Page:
Update 6/17/2015: This story has been updated to reflect an interview with UC spokesperson Dianne Klein.
Democratic lawmakers in the state Legislature and Gov. Jerry Brown reached an agreement Tuesday on a $115.4 billion state budget, which includes additional funding for the University of California.
The proposed 2015-16 budget includes up to $25 million in additional UC funding — contingent on the university’s intent to enroll 5,000 more in-state students in the 2016-17 school year — on top of the $119.5 million in general funding agreed upon by Brown and UC President Janet Napolitano in May.
The agreement on $25 million in enrollment funding strays from the UC Office of the President’s original May plan: to obtain $50 million in additional state general funds in each of the next two fiscal years. The combined $100 million would have funded the first two years of a four-year plan to enroll about 10,000 more students.
Brown’s most recent plan also includes $96 million in one-time funds for liabilities in the UC pension system and $25 million in one-time funds for UC deferred maintenance on buildings in need of repair, according to H.D. Palmer, spokesperson for the California Department of Finance.
Though the state aims to prompt UC enrollment growth with its funding, some, including UC spokesperson Dianne Klein, have expressed skepticism that the funds will be sufficient to accommodate 5,000 more students by the 2016-17 academic year.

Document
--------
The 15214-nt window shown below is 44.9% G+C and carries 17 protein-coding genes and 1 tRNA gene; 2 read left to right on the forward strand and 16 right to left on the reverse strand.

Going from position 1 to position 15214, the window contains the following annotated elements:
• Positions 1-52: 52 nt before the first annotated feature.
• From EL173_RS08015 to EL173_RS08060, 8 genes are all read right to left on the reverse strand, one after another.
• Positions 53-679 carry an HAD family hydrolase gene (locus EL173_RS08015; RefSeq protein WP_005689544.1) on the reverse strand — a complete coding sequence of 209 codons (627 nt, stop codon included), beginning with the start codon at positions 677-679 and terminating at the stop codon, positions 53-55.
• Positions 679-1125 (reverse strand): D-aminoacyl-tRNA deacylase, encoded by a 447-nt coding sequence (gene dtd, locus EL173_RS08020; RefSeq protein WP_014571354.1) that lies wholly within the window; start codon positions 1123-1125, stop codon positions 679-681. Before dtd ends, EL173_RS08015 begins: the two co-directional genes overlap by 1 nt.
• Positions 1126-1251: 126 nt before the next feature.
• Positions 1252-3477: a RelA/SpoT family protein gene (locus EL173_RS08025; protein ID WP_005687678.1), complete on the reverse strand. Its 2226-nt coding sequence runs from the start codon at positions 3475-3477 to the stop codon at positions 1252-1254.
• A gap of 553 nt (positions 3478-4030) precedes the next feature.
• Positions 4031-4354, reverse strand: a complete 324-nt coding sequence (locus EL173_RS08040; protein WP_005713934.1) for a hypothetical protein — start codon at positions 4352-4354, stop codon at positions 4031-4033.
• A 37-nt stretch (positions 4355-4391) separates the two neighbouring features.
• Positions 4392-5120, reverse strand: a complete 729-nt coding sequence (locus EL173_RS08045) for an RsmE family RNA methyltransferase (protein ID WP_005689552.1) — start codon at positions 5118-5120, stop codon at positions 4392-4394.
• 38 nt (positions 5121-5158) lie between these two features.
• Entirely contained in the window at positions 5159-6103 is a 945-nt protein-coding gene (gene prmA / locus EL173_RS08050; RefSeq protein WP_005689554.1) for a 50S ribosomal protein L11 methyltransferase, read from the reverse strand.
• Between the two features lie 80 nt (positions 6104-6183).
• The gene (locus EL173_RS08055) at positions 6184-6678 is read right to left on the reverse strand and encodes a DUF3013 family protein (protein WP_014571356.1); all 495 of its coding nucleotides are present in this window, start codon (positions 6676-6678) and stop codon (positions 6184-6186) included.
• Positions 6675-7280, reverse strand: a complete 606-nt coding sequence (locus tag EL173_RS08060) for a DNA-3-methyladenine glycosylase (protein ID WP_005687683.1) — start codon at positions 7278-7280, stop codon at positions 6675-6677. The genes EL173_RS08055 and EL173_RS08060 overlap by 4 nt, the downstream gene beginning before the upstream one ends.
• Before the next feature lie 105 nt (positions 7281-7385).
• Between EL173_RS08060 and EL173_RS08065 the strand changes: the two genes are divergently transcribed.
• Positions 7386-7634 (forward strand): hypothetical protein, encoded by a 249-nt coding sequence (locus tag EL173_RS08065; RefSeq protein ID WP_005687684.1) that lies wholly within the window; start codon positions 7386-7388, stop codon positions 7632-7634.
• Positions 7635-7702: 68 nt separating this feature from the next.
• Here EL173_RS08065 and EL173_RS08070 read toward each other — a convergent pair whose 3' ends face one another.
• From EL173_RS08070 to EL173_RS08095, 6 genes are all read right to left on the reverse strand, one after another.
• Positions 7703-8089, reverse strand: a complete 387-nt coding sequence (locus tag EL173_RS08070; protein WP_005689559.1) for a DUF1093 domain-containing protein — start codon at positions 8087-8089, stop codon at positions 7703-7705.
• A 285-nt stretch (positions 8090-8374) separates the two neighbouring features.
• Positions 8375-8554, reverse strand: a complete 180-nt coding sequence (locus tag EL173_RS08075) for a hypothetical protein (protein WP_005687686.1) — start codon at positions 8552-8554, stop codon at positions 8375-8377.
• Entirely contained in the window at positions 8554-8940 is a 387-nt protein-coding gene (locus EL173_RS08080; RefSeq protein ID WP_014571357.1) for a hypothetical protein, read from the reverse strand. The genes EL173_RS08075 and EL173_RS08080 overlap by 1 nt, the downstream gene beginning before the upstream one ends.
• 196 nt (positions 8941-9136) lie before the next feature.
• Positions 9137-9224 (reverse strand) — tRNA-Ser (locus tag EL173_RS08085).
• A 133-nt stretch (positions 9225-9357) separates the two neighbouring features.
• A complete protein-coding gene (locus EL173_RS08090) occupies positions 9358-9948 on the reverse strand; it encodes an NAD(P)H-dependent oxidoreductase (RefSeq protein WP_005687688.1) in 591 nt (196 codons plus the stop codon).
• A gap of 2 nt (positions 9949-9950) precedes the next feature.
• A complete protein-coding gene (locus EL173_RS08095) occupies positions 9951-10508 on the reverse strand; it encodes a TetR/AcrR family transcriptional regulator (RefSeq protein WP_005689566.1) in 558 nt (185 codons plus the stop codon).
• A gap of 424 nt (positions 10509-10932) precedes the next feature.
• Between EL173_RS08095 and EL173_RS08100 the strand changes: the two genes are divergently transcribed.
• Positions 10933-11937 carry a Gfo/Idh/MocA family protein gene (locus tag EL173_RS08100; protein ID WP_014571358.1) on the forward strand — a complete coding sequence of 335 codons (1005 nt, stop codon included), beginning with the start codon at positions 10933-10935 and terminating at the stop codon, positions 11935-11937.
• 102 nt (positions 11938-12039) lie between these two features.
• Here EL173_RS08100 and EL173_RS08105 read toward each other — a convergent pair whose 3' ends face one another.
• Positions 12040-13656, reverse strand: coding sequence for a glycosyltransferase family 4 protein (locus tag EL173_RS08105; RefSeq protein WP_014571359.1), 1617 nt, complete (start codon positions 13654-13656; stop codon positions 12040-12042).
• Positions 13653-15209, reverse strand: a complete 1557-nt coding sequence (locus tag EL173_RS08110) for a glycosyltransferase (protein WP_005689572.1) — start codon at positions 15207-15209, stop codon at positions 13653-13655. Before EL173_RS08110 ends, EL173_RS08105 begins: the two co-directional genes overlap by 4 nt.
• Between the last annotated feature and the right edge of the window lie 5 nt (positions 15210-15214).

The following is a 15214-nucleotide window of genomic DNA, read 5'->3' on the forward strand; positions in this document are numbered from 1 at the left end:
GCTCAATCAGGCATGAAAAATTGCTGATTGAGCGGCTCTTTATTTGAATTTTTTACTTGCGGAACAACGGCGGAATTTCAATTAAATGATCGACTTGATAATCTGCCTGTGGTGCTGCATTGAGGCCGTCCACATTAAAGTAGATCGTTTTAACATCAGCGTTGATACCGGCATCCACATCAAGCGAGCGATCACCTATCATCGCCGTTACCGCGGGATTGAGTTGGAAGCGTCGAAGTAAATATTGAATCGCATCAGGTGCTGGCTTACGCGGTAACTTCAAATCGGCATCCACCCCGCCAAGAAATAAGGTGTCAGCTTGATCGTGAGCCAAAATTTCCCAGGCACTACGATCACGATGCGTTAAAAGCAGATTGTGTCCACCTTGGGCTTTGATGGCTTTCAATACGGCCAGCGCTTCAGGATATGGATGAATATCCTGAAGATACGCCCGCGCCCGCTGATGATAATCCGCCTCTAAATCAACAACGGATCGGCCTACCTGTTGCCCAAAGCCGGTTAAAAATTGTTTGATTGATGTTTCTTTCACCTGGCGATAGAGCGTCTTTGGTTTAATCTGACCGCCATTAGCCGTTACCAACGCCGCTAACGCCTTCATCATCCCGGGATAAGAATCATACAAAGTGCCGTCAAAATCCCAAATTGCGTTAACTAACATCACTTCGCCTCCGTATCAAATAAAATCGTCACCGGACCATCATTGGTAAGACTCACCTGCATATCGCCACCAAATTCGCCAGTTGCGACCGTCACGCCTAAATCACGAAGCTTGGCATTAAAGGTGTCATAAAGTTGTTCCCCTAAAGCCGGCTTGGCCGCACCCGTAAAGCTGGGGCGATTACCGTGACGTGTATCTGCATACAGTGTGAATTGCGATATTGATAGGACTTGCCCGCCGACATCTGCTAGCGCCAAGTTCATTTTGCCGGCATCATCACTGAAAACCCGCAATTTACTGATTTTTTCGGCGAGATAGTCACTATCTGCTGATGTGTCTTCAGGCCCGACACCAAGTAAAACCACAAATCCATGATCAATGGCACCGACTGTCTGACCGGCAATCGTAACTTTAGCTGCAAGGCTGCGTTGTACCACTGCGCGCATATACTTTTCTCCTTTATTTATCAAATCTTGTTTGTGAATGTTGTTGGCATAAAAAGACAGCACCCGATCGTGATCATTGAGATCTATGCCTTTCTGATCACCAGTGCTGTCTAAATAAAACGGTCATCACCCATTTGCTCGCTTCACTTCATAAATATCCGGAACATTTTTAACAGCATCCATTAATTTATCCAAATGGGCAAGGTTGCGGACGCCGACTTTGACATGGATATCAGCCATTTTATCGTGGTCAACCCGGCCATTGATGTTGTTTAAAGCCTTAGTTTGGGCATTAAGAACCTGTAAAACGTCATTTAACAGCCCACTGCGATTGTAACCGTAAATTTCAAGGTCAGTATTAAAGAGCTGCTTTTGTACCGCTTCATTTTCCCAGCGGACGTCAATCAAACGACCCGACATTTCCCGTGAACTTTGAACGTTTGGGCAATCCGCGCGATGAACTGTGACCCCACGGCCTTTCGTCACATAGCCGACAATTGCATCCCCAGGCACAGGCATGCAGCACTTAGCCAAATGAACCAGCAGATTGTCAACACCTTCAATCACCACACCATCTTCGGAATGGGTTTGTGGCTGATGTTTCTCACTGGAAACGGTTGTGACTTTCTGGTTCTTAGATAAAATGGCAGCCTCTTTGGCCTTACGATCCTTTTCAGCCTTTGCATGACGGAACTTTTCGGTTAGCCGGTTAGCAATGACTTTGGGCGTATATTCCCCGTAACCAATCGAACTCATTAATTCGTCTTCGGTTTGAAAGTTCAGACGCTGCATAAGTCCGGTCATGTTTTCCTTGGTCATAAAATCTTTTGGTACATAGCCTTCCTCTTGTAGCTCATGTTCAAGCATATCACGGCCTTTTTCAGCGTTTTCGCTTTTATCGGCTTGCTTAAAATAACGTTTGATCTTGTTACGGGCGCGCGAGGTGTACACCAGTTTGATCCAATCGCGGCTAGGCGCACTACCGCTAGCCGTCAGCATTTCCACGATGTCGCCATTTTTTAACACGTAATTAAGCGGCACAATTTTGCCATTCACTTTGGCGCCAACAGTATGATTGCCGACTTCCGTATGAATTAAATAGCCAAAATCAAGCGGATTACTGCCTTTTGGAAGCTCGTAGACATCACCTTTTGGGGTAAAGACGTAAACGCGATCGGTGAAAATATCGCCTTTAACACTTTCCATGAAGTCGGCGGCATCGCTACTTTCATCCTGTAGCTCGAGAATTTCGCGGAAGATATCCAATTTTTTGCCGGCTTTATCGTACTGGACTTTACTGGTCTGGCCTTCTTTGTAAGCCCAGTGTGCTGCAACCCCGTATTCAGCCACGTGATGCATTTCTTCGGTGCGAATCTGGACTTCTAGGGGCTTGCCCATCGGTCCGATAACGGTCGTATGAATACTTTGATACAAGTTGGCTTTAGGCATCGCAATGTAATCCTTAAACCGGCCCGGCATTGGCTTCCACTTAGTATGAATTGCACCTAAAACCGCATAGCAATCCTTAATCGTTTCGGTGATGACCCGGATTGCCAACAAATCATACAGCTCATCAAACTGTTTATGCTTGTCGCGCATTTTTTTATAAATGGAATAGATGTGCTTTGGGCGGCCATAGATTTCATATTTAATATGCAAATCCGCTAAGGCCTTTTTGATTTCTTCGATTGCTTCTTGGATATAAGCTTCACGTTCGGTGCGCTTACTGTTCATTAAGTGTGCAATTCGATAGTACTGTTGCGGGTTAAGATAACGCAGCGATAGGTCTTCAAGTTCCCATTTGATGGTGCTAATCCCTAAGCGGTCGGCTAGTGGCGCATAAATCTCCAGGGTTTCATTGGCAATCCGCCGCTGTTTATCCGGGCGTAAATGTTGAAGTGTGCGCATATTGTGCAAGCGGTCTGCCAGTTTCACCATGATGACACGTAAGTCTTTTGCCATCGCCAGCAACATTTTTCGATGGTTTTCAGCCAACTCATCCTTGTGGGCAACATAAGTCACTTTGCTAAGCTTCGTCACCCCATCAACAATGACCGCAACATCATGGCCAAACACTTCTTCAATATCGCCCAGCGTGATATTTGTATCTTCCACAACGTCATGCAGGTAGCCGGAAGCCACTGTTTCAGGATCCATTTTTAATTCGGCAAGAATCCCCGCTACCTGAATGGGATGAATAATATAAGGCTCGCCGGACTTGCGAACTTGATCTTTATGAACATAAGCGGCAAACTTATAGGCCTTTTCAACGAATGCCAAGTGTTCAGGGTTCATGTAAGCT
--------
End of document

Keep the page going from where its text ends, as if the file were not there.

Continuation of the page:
“We estimate that we would have the capacity to enroll an additional 3,500 students by 2016-17 if adequate funding is provided to do so,” she said in an email.
Palmer, however, said Brown and Napolitano agreed that $25 million was an appropriate sum to increase in-state undergraduate enrollment.
“I am encouraged that the budget acknowledges our state’s investment in education for California’s students,” said UC Student Association President Jefferson Kuoch-Seng in a statement. “However, support for enrollment growth must be matched with allocations that improve quality and affordability at the UC.”
The newly proposed $115.4 billion budget also calls for greater investment in state education in general, with $14.3 billion in funding for the state’s K-12 and community college systems.
“Specifically, the budget includes an additional 10 billion more than last year for K-12 and community colleges (and) provides more funding to CSU and UC,” said state Senator Tony Mendoza, D-Artesia, in a statement.
The agreement was reached the day after the Legislature passed a $117.5 billion budget plan, Assembly Bill 93. The Legislature must still vote on the recently agreed-upon budget proposal for Brown to then sign into law.
The vote will be scheduled to take place before July 1, which is the start of the new fiscal year.